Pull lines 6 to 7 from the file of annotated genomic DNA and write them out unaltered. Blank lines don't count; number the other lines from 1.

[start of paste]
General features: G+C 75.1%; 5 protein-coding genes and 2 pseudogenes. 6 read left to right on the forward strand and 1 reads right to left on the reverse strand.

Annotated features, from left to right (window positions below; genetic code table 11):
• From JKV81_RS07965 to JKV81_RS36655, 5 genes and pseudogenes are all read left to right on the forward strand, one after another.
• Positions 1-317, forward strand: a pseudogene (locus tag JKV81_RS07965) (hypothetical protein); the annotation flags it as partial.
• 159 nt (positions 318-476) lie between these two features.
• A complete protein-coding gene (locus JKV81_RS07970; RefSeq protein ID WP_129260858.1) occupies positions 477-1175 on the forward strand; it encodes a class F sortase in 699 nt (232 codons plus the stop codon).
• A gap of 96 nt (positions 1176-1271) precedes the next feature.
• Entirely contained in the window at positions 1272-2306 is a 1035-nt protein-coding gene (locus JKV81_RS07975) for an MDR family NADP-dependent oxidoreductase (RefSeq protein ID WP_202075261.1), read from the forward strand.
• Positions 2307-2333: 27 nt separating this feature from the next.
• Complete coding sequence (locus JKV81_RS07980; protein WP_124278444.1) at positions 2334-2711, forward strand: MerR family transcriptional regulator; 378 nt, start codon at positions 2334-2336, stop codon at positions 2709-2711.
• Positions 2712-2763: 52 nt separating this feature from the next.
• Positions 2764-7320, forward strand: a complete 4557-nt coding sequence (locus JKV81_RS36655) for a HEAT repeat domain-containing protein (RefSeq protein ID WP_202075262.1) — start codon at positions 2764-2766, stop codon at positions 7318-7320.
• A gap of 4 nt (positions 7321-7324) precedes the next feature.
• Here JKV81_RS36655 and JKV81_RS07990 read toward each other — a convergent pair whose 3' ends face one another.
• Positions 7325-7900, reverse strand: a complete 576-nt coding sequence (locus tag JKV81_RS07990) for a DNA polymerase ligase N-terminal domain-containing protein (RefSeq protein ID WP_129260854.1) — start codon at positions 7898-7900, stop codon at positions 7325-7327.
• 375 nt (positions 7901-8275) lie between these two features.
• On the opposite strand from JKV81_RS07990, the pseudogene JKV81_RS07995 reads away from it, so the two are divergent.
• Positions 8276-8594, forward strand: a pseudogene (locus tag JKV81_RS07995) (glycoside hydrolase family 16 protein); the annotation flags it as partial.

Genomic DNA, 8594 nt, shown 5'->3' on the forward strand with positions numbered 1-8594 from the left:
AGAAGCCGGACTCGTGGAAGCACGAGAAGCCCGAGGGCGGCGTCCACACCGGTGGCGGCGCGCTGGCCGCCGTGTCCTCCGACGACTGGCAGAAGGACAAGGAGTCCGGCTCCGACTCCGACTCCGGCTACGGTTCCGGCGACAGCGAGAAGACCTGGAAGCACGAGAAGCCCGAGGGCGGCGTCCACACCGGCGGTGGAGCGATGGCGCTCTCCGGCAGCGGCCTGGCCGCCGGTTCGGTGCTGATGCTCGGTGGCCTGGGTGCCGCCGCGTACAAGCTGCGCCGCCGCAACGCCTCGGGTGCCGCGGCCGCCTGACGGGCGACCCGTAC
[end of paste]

• A complete protein-coding gene (locus JKV81_RS07970; RefSeq protein ID WP_129260858.1) occupies positions 477-1175 on the forward strand; it encodes a class F sortase in 699 nt (232 codons plus the stop codon).
• A gap of 96 nt (positions 1176-1271) precedes the next feature.